Nerem International Travel Award Winner Announced
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Megan Graziano McDevitt
Marketing Communications Director
Parker H. Petit Institute for Bioengineering and Bioscience
Lucas Timmins, PhD, has been awarded the Parker H. Petit Institute for Bioengineering and Bioscience’s (Petit Institute) Robert M. Nerem International Travel Award. Timmins, a post-doctoral fellow in Don Giddens’, PhD, laboratory, will receive $3,000 to travel to the Imperial College of London to learn a unique model of atherosclerosis.
“From a professional standpoint I am looking forward to expanding my research training and skill-set, which will provide a solid foundation as I begin my independent career in academic research,” said Timmins.
Timmins’ travel to London will enable him to develop computational methods and techniques required to construct computational fluid dynamic models. He will use microtomography and magnetic resonance imaging data to understand biomechanical stimuli in the development of atherosclerosis.
"Luke will be working with a unique, hemodynamically altered model of atherosclerosis that allows for a multi-scale approach in understanding this disease. Luke's knowledge of computational fluid dynamics will be a significant benefit to Rob Krams' research group,” Giddens explained. "In addition, Luke's visit will strengthen the long-standing professional relationship between my research group and Imperial College London, and serve as a greater benefit in further developing the linkages between bioengineering research in the Petit Institute and Imperial."
The Nerem International Travel Award was endowed by Nerem’s colleagues and friends in appreciation of the impact that Nerem has had on many. As the Petit Institute’s founding director, Nerem passionately served the community for 14 years and successfully led the institute to national and international prominence in the fields of bioengineering and bioscience.
“Everyone who knows Nerem, knows he loves to travel. His travels have brought him to all corners of the world and it is through his travel that he has served as a great champion of Georgia Tech, the Petit Institute and biocommunity as a whole,” stated Robert Guldberg, executive director of the Petit Institute.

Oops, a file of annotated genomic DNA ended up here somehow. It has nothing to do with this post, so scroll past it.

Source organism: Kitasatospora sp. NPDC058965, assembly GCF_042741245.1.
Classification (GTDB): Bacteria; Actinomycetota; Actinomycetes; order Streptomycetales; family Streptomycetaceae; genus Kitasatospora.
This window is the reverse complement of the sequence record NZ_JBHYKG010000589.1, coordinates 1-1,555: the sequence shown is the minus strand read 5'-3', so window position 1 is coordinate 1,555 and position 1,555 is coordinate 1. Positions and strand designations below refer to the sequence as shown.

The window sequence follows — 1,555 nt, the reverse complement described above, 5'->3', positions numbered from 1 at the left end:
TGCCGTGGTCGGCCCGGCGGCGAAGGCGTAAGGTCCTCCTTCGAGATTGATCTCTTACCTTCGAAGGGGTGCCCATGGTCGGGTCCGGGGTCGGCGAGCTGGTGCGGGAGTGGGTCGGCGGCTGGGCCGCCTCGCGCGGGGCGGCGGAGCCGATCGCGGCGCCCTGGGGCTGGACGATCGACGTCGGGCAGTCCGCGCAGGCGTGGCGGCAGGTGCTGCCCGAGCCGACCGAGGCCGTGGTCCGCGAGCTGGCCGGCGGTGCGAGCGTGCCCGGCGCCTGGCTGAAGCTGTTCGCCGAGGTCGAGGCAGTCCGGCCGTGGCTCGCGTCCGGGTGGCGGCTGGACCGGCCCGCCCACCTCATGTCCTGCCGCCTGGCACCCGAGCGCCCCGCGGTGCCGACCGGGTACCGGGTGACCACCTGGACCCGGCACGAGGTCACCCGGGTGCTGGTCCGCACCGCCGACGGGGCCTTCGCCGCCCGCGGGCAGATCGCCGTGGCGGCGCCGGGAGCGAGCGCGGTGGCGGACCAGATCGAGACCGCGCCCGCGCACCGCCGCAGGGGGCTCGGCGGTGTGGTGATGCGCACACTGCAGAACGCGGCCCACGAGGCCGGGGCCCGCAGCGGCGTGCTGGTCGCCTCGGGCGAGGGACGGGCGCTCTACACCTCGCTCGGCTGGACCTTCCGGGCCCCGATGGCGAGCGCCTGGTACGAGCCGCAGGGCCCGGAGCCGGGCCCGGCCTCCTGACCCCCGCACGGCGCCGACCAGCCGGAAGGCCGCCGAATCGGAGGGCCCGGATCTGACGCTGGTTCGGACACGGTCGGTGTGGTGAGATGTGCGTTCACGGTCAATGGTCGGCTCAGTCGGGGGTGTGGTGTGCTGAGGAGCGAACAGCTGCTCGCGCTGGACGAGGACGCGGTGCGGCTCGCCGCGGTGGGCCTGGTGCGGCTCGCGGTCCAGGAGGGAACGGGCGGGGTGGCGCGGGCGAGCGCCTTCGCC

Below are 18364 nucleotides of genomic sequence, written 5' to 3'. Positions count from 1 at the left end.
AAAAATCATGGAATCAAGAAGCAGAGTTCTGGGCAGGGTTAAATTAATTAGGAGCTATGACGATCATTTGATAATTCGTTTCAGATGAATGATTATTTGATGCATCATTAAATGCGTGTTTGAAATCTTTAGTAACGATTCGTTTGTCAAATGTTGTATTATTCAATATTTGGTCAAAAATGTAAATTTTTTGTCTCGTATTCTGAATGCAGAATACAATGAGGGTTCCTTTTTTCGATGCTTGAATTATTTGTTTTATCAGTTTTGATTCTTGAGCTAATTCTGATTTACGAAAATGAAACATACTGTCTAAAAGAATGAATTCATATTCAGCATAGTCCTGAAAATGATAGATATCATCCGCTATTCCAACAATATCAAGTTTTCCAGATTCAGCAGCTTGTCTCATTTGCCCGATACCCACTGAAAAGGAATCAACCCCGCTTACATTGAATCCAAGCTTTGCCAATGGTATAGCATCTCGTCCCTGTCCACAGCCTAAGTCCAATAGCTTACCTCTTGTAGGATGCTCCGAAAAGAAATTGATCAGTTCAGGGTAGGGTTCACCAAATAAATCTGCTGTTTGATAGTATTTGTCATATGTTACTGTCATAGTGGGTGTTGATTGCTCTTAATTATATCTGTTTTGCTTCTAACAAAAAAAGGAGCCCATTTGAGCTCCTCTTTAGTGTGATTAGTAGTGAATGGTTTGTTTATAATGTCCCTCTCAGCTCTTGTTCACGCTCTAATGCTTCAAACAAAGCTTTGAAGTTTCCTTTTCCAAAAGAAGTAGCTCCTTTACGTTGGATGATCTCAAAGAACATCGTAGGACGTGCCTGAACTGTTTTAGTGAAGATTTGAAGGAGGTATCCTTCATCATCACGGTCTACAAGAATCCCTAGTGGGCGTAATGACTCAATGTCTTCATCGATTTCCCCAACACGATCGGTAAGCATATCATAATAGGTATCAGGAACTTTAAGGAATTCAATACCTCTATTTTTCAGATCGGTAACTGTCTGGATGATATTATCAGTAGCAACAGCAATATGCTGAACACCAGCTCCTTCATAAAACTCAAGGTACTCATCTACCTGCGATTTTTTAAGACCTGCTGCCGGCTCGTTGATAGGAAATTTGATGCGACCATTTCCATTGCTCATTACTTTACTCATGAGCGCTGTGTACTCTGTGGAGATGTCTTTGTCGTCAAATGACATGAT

Beginning in 2005, this award has allowed trainees an opportunity to travel to a wide variety of international research universities and institutes, including the Karolinska Institute, Stockholm, Sweden; RIKEN Brain Science Institute, Japan; the National University of Singapore; University of Twente,The Netherlands; Queensland University of Technology, Australia; and Consorzio Interuniversitario Lombardo per L’Elaborazione Automatica, Milan, Italy.
“I am so proud of this annual award as it affords the opportunity for a trainee to broaden their research experiences by establishing an international collaboration and travel to another university or institution,” Nerem stated. “Opening one's eyes to new techniques and research facilities will have a profound impact on Timmins’ research and training.”
“It is truly is an honor to receive an award that bears Dr. Nerem's name given his distinguished dedication to bioengineering research and commitment to mentorship,” said Timmins. “I also want to sincerely thank the friends of Dr. Nerem’s and the Petit Institute for providing such an outstanding opportunity to its graduate students and post-docs.”
Timmins has co-authored nine well-cited peer reviewed publications, serving as lead author on five. He is co-author on 20 conference abstract proceedings and has given numerous presentations at engineering and clinical professional conferences. Timmins currently serves as an ad-hoc reviewer for over 12 journals and is a member of the Fluid Mechanics and Solid Mechanics Technical Committees of the ASME Bioengineering Division. In addition, Timmins also received an inaugural Whitaker International Fellowship from the Whitaker Program and was awarded an American Heart Association Postdoctoral Fellowship.